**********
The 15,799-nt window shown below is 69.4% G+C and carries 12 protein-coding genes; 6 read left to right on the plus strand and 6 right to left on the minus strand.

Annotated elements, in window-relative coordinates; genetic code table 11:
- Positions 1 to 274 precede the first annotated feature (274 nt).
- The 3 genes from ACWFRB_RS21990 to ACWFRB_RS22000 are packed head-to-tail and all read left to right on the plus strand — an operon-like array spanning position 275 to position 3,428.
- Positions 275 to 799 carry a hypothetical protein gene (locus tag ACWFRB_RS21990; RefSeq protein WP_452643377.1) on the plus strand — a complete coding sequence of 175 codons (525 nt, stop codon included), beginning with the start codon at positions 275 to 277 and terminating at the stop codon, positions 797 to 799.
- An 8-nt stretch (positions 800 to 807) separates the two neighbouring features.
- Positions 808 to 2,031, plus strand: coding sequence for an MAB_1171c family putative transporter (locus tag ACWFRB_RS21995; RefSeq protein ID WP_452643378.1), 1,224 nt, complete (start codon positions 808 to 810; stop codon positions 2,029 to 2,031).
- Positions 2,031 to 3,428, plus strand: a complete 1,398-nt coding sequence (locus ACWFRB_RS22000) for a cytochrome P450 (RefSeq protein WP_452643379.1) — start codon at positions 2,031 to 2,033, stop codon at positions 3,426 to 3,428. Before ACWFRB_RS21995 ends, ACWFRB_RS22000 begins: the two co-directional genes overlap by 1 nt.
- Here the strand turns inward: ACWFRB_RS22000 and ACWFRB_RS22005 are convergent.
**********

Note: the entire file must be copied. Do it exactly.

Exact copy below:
The 15,799-nt window shown below is 69.4% G+C and carries 12 protein-coding genes; 6 read left to right on the plus strand and 6 right to left on the minus strand.

Annotated elements, in window-relative coordinates; genetic code table 11:
- Positions 1 to 274 precede the first annotated feature (274 nt).
- The 3 genes from ACWFRB_RS21990 to ACWFRB_RS22000 are packed head-to-tail and all read left to right on the plus strand — an operon-like array spanning position 275 to position 3,428.
- Positions 275 to 799 carry a hypothetical protein gene (locus tag ACWFRB_RS21990; RefSeq protein WP_452643377.1) on the plus strand — a complete coding sequence of 175 codons (525 nt, stop codon included), beginning with the start codon at positions 275 to 277 and terminating at the stop codon, positions 797 to 799.
- An 8-nt stretch (positions 800 to 807) separates the two neighbouring features.
- Positions 808 to 2,031, plus strand: coding sequence for an MAB_1171c family putative transporter (locus tag ACWFRB_RS21995; RefSeq protein ID WP_452643378.1), 1,224 nt, complete (start codon positions 808 to 810; stop codon positions 2,029 to 2,031).
- Positions 2,031 to 3,428, plus strand: a complete 1,398-nt coding sequence (locus ACWFRB_RS22000) for a cytochrome P450 (RefSeq protein WP_452643379.1) — start codon at positions 2,031 to 2,033, stop codon at positions 3,426 to 3,428. Before ACWFRB_RS21995 ends, ACWFRB_RS22000 begins: the two co-directional genes overlap by 1 nt.
- Here the strand turns inward: ACWFRB_RS22000 and ACWFRB_RS22005 are convergent.